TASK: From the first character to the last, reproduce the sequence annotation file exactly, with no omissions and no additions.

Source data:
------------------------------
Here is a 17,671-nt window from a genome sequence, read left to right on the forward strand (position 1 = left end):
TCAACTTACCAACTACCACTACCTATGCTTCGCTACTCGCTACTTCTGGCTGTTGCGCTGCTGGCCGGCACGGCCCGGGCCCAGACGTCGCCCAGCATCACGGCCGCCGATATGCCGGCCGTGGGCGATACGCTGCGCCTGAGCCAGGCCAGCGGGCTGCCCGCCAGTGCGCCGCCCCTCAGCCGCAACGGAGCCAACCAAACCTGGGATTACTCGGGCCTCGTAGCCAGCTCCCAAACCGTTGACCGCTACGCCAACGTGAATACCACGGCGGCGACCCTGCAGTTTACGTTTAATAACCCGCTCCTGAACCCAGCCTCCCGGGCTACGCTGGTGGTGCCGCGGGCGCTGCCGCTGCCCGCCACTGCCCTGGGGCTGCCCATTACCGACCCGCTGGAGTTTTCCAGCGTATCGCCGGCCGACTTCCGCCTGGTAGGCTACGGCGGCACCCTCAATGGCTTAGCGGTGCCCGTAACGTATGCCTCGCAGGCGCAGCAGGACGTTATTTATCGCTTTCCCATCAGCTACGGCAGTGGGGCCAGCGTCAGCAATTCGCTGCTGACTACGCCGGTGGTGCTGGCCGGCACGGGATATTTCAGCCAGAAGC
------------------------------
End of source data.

Here is a 17,671-nt window from a genome sequence, read left to right on the forward strand (position 1 = left end):
TCAACTTACCAACTACCACTACCTATGCTTCGCTACTCGCTACTTCTGGCTGTTGCGCTGCTGGCCGGCACGGCCCGGGCCCAGACGTCGCCCAGCATCACGGCCGCCGATATGCCGGCCGTGGGCGATACGCTGCGCCTGAGCCAGGCCAGCGGGCTGCCCGCCAGTGCGCCGCCCCTCAGCCGCAACGGAGCCAACCAAACCTGGGATTACTCGGGCCTCGTAGCCAGCTCCCAAACCGTTGACCGCTACGCCAACGTGAATACCACGGCGGCGACCCTGCAGTTTACGTTTAATAACCCGCTCCTGAACCCAGCCTCCCGGGCTACGCTGGTGGTGCCGCGGGCGCTGCCGCTGCCCGCCACTGCCCTGGGGCTGCCCATTACCGACCCGCTGGAGTTTTCCAGCGTATCGCCGGCCGACTTCCGCCTGGTAGGCTACGGCGGCACCCTCAATGGCTTAGCGGTGCCCGTAACGTATGCCTCGCAGGCGCAGCAGGACGTTATTTATCGCTTTCCCATCAGCTACGGCAGTGGGGCCAGCGTCAGCAATTCGCTGCTGACTACGCCGGTGGTGCTGGCCGGCACGGGATATTTCAGCCAGAAGC